Treatment for endometriosis

Endometriosis can be treated with medications or with surgery. Sometimes both medication and surgery are used. Some women also benefit from natural therapies.

Observation with no medical intervention

In mild cases of endometriosis, it may be possible to simply monitor the condition with regular visits to your doctor or gynaecologist. Medications that inhibit prostaglandins (non-steroidal anti-inflammatory drugs such as ibuprofen and mefenamic acid) can help to control any associated pain.

If symptoms progress, talk over the medical options with your healthcare professional before making a final decision. Remember that a mild condition can become moderate to severe. Removal of scar tissue with surgery is the most effective treatment to lessen the chances of recurrence.

Hormone treatment for endometriosis

The misplaced endometrial cells are sensitive to hormones and respond to cyclical fluctuations of oestrogen and progesterone during the menstrual cycle. This causes bleeding and pain which hormone therapy can sometimes effectively manage.

Options for hormone therapy include:
  • Progestins are a group of progesterone-like synthetic hormones that suppress the growth of misplaced endometrium. Side effects of gestrinone include weight gain, tender breasts, acne, depression, mood swings, fatigue, nausea and vomiting.
  • Gonadotrophin-releasing hormone (GnRH) agonists (chemicals that trigger a response in cells) control the amount of oestrogen produced, and this inhibits the growth of the misplaced endometrial cells. Side effects of GnRH agonists include menopausal symptoms such as thinning of the bones, hot flushes, dry vagina, headaches, depression, loss of libido (sex drive) and night sweats. These side effects can be relieved with oestrogen and progesterone.
  • The oral contraceptive pill is frequently used to achieve long-term suppression of endometriosis. It can be used to stop the disease progressing in women with mild disease or to stop the disease from recurring following surgical or hormonal treatment.
Make sure you are well informed about the possible side effects of these treatments before you and your doctor decide on your treatment.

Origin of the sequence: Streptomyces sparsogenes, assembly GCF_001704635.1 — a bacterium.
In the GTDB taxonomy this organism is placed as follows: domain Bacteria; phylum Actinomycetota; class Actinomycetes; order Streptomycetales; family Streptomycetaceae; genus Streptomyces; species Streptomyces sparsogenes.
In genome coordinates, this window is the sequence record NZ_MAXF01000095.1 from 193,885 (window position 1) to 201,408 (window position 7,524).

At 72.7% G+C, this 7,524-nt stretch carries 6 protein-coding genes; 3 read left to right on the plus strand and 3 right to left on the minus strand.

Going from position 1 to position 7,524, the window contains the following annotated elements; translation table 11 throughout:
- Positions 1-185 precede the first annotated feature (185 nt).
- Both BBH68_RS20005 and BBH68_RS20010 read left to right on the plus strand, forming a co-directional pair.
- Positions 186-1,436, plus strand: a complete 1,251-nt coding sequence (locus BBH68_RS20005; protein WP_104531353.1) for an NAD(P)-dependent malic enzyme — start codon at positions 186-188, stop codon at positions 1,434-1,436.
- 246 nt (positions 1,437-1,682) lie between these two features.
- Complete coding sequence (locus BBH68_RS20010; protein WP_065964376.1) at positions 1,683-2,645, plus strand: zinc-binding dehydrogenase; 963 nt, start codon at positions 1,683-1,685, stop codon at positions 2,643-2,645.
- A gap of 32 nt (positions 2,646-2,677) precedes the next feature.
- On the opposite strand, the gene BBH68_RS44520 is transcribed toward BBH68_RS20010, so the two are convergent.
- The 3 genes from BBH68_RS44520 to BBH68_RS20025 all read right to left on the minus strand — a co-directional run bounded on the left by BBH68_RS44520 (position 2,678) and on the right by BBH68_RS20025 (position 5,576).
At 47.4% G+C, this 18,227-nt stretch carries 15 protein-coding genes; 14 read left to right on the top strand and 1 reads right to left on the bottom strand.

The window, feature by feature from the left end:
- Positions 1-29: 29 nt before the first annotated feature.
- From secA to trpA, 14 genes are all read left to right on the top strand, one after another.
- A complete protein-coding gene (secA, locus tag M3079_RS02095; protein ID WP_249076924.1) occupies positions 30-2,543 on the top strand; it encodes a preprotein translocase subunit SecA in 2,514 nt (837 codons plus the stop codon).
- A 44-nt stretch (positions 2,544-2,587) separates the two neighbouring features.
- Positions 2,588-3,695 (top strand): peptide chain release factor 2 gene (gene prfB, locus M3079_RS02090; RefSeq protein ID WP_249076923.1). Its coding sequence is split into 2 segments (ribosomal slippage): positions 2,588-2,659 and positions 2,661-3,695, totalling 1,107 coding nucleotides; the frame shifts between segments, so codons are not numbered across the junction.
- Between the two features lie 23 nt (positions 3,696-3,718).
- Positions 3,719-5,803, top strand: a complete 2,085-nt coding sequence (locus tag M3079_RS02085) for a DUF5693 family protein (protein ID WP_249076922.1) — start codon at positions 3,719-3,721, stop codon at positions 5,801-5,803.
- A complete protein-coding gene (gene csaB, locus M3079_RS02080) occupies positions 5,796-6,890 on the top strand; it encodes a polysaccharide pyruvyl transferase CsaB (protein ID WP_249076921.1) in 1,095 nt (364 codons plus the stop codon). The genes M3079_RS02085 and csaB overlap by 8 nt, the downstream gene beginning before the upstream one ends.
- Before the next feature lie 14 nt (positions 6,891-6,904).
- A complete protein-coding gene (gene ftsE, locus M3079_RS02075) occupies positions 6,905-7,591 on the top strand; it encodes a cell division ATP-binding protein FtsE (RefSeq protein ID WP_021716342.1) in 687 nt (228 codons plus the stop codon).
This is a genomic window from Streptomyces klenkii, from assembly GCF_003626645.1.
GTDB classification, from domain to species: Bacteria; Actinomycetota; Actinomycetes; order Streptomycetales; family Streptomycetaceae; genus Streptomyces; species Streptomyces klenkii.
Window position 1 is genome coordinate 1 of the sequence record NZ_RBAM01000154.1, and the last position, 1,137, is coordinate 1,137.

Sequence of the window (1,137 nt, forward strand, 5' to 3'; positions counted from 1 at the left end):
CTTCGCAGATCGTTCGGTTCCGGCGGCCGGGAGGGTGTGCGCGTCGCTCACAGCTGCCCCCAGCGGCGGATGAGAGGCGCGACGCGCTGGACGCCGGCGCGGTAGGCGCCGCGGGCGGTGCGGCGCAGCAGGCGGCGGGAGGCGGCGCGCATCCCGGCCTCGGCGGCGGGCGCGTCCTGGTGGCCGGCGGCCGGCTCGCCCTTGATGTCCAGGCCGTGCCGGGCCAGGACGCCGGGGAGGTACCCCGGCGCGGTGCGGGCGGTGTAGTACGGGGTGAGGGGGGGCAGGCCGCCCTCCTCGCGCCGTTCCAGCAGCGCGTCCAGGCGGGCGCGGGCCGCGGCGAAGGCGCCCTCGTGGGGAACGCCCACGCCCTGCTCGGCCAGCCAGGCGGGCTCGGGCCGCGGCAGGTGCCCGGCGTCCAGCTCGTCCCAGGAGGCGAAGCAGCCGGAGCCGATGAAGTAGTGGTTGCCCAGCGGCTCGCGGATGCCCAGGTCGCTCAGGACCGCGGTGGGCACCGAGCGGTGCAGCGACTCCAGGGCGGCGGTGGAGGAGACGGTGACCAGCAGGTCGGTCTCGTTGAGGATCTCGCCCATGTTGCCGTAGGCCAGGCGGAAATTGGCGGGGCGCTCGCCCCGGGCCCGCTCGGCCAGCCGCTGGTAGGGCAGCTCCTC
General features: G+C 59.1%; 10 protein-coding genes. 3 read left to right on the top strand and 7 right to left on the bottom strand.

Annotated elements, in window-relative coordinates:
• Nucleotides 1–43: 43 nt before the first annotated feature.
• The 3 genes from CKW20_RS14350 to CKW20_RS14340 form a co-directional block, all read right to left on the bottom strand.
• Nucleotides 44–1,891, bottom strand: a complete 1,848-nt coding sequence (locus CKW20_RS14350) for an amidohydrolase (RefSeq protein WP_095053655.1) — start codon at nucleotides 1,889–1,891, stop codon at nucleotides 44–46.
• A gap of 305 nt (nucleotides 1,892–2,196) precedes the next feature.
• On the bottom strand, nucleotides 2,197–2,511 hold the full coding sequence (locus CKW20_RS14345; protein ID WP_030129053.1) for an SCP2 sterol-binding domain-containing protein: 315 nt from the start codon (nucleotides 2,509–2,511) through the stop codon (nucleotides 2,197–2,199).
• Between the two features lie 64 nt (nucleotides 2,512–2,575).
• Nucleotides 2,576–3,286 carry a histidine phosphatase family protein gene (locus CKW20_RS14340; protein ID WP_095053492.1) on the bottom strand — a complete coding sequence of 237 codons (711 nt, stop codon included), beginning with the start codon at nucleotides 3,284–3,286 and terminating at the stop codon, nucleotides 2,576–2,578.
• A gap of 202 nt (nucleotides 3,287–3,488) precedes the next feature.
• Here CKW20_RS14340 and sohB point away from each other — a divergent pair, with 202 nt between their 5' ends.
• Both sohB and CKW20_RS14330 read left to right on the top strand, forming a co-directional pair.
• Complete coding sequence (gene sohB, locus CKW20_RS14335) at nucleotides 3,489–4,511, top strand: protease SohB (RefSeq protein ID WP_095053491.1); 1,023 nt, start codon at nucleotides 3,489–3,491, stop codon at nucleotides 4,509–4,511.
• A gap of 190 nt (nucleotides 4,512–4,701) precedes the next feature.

Surgery for endometriosis

Surgical methods used to treat endometriosis include:
  • Laparoscopic surgery (keyhole surgery) can be used to both diagnose and treat endometriosis. A slender tube is inserted into the abdominal cavity via a small incision and misplaced endometrium, cysts and adhesions are cut out (excision) or burnt (diathermy).
  • Laparotomy is major surgery that is used to cut out or burn tissue or cysts when endometriosis is more severe.
  • Bowel surgery may be necessary if the bowel has developed scarring from endometriosis.
  • Hysterectomy (removal of the uterus) may be an option if endometriosis is significantly impacting your quality of life and other treatments have not worked. If your ovaries are removed during a hysterectomy, you will need to discuss hormone replacement with your doctor.

Combined treatment for endometriosis

In some cases, a woman will benefit from undergoing hormone therapy, as well as surgery. Hormone therapy may be offered before or after the surgery, depending on the circumstances.

Endometriosis and complementary and alternative medicine

Some women find natural therapies to be helpful. It is important that you always tell your doctor about the kinds of complementary therapies you are using (or considering) as they may affect other treatments that you might be using.

Examples of different therapies include:
  • herbal medicine
  • homeopathy
  • traditional Chinese medicine
  • nutritional therapies
  • massage
  • yoga.

Where to get help

  • Your doctor
  • Gynaecologist
  • Endometriosis Care Centre of Australia Tel. (03) 9415 6855

Things to remember

  • Endometriosis can cause painful adhesions on the uterus, ovaries, fallopian tubes and bowel.
  • Painful periods are not always normal, so speak with your doctor if you have bad period pain.
  • The exact cause is unknown, but research suggests that retrograde menstruation and family susceptibility might be involved.
  • Treatment with medication or surgery might help the symptoms of endometriosis.

More information

Reproductive system - female

The following content is displayed as Tabs. Once you have activated a link navigate to the end of the list to view its associated content. The activated link is defined as Active Tab

Fertility, pregnancy and childbirth

Content Partner

This page has been produced in consultation with and approved by: Endometriosis Care Centre of Australia (ECCA)

Last updated: May 2015

Page content currently being reviewed.

Content on this website is provided for education and information purposes only. Information about a therapy, service, product or treatment does not imply endorsement and is not intended to replace advice from your doctor or other registered health professional. Content has been prepared for Victorian residents and wider Australian audiences, and was accurate at the time of publication. Readers should note that, over time, currency and completeness of the information may change. All users are urged to always seek advice from a registered health care professional for diagnosis and answers to their medical questions.